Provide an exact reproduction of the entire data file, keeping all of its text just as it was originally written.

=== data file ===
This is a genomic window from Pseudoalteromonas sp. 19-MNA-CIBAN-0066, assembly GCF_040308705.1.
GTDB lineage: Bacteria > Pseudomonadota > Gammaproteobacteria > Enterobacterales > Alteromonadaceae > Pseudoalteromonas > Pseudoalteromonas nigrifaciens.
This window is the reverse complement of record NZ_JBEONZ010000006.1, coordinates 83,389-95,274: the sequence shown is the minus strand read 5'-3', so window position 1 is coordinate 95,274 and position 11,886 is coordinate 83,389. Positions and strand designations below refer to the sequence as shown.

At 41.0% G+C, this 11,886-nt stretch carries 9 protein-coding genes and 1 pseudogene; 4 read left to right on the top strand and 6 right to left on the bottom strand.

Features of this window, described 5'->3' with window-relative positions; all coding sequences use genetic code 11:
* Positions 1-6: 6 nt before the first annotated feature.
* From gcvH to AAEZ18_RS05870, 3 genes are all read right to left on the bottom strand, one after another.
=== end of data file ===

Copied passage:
This is a genomic window from Pseudoalteromonas sp. 19-MNA-CIBAN-0066, assembly GCF_040308705.1.
GTDB lineage: Bacteria > Pseudomonadota > Gammaproteobacteria > Enterobacterales > Alteromonadaceae > Pseudoalteromonas > Pseudoalteromonas nigrifaciens.
This window is the reverse complement of record NZ_JBEONZ010000006.1, coordinates 83,389-95,274: the sequence shown is the minus strand read 5'-3', so window position 1 is coordinate 95,274 and position 11,886 is coordinate 83,389. Positions and strand designations below refer to the sequence as shown.

At 41.0% G+C, this 11,886-nt stretch carries 9 protein-coding genes and 1 pseudogene; 4 read left to right on the top strand and 6 right to left on the bottom strand.

Features of this window, described 5'->3' with window-relative positions; all coding sequences use genetic code 11:
* Positions 1-6: 6 nt before the first annotated feature.
* From gcvH to AAEZ18_RS05870, 3 genes are all read right to left on the bottom strand, one after another.